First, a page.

It occurs throughout the scriptures the majority of cases (149 times), the King James Bible (KJV) translation is mercy, following the Septuagint (LXX) eleos. Less frequent translations are: kindness (40 times), lovingkindness (30 times), goodness (12 times), kindly (five times), merciful (four times), favour (three times) and good, goodliness, pity (once each). Only two instances of the noun in its negative sense are in the text, translated reproach in Proverbs 14:34, and wicked thing in Leviticus 20:17

The translation of loving kindness in KJV is derived from the Coverdale Bible of 1535. This particular translation is used exclusively of chesed used of the benign attitude of KYRIE (“the LORD”) or Elohim (“God”) towards his chosen, primarily invoked in Psalms (23 times), but also in the prophets, four times in Jeremiah, twice in Isaiah 63:7 and once in Hosea 2:19. While lovingkindness is now considered somewhat archaic, it is part of the traditional rendition of Psalms in English Bible translations.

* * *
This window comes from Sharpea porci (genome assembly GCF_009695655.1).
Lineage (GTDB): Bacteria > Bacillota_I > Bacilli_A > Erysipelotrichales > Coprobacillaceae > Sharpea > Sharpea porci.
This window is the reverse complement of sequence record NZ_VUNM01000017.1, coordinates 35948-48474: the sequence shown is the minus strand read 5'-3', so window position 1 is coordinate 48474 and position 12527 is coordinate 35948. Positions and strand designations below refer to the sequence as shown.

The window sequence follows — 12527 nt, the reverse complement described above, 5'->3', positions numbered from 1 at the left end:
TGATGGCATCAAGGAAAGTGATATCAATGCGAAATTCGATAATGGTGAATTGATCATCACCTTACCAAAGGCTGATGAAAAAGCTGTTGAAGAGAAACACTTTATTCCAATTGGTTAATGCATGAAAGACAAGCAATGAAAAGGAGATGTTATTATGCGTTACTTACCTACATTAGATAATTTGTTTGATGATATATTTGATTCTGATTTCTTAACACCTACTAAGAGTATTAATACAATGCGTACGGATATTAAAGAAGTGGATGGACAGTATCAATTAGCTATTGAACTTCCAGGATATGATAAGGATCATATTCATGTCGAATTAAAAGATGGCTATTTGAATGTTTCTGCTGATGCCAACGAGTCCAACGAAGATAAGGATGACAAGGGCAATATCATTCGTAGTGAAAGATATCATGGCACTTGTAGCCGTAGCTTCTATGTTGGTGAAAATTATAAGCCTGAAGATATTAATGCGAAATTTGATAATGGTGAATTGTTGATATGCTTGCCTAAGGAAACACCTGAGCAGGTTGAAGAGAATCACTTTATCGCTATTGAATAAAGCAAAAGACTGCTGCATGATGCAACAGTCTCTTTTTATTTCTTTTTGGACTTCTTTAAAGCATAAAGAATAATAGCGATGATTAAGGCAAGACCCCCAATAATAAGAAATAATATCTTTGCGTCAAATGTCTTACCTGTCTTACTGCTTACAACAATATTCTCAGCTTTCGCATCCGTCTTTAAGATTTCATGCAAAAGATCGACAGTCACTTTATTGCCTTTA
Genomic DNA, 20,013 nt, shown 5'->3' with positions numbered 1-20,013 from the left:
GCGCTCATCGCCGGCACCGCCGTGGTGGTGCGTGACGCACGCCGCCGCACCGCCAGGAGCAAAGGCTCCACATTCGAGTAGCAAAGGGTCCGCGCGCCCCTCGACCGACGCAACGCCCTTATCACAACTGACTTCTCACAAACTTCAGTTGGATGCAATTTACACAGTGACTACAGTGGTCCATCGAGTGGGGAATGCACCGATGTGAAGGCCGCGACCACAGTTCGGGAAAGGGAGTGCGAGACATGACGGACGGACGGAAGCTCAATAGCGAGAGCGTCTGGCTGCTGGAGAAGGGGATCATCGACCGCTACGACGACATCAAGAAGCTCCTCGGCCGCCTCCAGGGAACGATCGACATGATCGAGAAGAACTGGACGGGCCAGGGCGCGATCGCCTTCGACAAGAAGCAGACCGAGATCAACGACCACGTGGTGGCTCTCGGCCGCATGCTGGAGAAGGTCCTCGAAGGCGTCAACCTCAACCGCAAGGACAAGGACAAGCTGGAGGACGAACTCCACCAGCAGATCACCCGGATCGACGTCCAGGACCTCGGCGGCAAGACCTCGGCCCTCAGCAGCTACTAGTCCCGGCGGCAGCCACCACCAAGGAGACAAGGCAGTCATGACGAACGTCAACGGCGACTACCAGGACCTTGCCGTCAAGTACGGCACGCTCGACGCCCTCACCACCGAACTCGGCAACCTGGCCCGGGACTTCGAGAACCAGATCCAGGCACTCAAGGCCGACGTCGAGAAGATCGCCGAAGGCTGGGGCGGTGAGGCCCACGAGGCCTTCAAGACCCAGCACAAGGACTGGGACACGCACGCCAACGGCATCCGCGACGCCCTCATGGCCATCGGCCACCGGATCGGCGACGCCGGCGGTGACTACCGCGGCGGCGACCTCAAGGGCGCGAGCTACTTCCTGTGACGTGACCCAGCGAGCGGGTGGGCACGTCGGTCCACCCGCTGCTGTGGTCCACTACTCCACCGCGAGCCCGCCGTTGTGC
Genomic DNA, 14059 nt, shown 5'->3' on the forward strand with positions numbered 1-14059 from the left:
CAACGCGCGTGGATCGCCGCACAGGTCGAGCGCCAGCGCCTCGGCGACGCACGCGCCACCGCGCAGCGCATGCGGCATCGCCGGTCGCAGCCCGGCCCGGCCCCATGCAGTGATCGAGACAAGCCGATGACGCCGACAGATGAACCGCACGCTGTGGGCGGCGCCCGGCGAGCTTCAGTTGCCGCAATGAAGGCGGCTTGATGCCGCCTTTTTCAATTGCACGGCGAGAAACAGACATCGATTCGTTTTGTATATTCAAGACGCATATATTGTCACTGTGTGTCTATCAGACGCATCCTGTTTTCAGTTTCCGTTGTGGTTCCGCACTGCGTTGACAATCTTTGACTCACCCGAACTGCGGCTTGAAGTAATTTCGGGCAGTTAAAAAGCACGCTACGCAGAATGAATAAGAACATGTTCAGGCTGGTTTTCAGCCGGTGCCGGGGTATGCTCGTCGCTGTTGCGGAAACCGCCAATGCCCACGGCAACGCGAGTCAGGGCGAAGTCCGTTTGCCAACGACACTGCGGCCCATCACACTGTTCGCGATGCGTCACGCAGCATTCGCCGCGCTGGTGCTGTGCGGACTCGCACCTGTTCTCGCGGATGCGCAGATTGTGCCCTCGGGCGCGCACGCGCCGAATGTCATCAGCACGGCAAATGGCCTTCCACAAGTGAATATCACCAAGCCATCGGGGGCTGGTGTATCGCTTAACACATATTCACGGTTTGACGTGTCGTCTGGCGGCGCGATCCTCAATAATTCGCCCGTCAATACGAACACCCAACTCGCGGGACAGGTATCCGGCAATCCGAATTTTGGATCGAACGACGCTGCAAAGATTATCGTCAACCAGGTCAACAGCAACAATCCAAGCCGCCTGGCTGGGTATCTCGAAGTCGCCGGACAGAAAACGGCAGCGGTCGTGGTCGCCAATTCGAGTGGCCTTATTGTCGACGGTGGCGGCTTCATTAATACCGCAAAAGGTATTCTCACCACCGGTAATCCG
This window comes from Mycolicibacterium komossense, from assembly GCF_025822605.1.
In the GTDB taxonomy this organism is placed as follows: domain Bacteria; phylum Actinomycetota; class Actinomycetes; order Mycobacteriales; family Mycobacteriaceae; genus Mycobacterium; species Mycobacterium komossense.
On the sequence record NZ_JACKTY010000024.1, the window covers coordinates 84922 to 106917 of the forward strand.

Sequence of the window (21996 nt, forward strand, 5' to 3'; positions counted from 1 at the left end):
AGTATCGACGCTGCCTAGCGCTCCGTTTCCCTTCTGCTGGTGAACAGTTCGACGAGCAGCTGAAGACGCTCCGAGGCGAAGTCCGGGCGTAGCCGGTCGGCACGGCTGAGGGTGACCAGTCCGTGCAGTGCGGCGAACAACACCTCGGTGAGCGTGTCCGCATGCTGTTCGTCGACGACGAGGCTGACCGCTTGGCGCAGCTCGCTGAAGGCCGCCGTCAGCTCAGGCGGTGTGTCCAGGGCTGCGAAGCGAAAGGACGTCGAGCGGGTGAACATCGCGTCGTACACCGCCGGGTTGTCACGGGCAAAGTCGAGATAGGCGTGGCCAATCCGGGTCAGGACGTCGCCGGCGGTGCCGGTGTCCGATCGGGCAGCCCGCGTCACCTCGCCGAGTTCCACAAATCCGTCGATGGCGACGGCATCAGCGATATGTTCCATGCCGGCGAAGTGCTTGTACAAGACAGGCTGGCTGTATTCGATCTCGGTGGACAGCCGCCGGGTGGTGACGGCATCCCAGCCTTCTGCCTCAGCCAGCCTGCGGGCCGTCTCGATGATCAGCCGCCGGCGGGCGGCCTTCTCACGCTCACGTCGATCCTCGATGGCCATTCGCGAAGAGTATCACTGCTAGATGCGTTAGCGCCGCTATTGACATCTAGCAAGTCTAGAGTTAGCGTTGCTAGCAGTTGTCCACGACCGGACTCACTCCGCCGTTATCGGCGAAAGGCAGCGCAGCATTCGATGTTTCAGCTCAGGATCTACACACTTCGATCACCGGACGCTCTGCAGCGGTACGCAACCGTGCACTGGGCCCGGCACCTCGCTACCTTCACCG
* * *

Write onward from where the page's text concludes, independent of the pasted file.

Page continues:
The Septuagint has mega eleos ‘great mercy’, rendered as Latin misericordia. As an example of the use of chesed in Psalms, consider its notable occurrence at the beginning of Psalm 51 (חָנֵּנִי אֱלֹהִים כְּחַסְדֶּךָ, lit. ‘be favourable to me, Elohim, as your chesed’):

ἐλέησόν με ὁ θεός κατὰ τὸ μέγα ἔλεός σου (LXX)
Miserere mei, Deus, secundum misericordiam tuam (Vulgate)
“God, haue thou merci on me; bi thi greet merci.” (Wycliffe 1388)
“Haue mercy vpon me (o God) after thy goodnes” (Coverdale Bible 1535)